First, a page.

Canadian dollar rises, traders find reassurance on rates from Fed minutes

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The Canadian dollar closed higher Wednesday, adding to a recent string of advances as the release of the minutes of the last Federal Reserve meeting eased concerns about the pace of interest rate hikes and pushed the greenback lower.

The loonie gained 0.42 of a cent to 91.98 cents US after running ahead 0.39 of a cent on Tuesday.

Two weeks before the Fed’s regular meeting March 18-19, the Fed held an unusual and previously unannounced video conference to debate the issue of rates, according to the minutes.

In the end, the Fed settled on an open-ended approach — that even after employment and inflation are nearly back to normal, short-term rates may need to stay unusually low for a while because the economy isn’t completely healthy.

Stock and bond investors read the minutes to signal that the Fed plans to favour low short-term rates longer than many had assumed.

The minutes covered the first Fed meeting at which Susan Yellen presided as chair, as well as the March 4 video conference. At both sessions, the issue of the language the Fed uses in its statements to signal the timing of future policy actions was a topic of extended debate.

The Fed has kept its key short-term rate at a record low near zero since December 2008. It made no change to that rate at the March meeting. But it dropped language from its statement that had previously said this rate would likely remain low “well past” the time unemployment fell below 6.5 per cent.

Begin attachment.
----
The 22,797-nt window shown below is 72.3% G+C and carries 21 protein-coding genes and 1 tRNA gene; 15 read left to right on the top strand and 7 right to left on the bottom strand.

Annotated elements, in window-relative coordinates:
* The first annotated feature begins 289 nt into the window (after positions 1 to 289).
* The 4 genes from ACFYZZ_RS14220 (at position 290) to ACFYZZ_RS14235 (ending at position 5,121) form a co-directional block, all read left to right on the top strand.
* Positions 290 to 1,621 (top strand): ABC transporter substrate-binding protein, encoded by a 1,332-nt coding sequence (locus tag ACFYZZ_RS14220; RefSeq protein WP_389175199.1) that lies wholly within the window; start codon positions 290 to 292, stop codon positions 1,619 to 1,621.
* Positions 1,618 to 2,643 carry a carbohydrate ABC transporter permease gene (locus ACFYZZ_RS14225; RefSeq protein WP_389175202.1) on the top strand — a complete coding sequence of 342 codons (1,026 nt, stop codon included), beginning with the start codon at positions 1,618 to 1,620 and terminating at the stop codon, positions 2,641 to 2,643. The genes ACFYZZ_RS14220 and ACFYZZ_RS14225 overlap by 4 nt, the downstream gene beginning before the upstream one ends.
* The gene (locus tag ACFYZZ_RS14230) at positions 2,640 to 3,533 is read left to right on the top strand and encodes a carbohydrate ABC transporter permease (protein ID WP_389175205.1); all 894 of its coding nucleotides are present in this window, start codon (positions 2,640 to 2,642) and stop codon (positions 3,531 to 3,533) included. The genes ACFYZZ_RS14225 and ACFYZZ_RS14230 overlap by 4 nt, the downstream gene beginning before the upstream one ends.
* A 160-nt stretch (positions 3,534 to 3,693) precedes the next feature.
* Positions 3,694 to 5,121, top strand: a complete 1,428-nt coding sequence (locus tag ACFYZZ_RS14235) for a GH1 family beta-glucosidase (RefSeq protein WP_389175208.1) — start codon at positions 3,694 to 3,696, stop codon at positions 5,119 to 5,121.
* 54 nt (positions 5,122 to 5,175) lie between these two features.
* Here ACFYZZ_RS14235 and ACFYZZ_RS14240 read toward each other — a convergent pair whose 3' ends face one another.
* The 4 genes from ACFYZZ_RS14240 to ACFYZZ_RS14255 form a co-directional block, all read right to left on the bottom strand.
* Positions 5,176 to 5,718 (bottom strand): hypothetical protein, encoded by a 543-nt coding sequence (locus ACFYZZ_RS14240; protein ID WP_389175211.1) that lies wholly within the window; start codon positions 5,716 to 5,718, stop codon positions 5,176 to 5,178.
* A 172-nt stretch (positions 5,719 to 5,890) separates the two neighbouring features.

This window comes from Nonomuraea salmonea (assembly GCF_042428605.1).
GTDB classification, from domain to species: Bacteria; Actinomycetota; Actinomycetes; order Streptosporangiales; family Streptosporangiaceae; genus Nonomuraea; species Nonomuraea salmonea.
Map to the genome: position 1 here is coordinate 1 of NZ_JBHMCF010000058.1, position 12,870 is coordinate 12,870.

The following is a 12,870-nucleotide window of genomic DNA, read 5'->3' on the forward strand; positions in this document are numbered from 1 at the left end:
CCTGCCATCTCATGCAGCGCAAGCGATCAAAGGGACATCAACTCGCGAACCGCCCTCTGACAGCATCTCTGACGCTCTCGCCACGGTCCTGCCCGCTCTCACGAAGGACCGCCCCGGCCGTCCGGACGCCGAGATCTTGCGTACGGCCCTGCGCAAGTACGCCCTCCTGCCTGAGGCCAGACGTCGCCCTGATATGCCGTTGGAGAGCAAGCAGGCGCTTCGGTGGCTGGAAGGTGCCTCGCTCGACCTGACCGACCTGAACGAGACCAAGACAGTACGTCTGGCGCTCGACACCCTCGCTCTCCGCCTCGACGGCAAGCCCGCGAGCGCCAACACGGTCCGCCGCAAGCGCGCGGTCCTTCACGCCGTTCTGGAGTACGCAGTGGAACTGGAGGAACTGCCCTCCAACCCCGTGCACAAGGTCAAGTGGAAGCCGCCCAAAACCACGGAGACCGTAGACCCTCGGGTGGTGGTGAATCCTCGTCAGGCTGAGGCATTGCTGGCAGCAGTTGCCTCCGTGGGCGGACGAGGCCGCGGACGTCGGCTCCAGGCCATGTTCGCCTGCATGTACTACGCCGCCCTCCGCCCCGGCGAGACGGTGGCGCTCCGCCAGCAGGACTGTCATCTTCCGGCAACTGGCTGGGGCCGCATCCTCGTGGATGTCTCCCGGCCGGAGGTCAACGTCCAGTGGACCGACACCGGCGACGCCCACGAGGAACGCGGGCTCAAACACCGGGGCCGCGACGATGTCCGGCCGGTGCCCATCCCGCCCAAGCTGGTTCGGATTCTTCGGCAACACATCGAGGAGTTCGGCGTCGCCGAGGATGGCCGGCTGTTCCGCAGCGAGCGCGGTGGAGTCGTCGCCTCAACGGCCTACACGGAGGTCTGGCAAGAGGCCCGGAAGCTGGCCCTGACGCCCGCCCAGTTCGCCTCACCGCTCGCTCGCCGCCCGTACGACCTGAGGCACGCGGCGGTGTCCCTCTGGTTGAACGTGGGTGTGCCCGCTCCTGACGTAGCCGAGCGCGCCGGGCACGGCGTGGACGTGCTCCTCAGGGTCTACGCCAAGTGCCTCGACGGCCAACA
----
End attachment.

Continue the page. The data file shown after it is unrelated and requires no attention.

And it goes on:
Instead, the Fed said it would review a “wide range of information” before starting to raise rates. It repeated language that it expected to keep rates low for a “considerable time” after it stops buying bonds.

The loonie is now at a three-month high and has advanced 3.4 per cent just since March 20.

Camilla Sutton, chief FX Strategist at Scotiabank (TSX:BNX), said there were a number of reasons for the recent lift.

“The more positive shift has come from a string of better than expected and improving domestic data releases (GDP, inflation, labour and trade) and Monday’s Bank of Canada business outlook survey that confirmed that businesses are increasingly optimistic as the impact of a weak Canadian dollar combines with a U.S. recovery to support growth,” she said.

Prices were mixed on the commodity markets with May crude on the New York Mercantile Exchange up $1.04 to US$103.60 a barrel.

May copper was down one cent to US$3.04 a pound, while June gold bullion fell $3.20 to US$1,305.90 an ounce.

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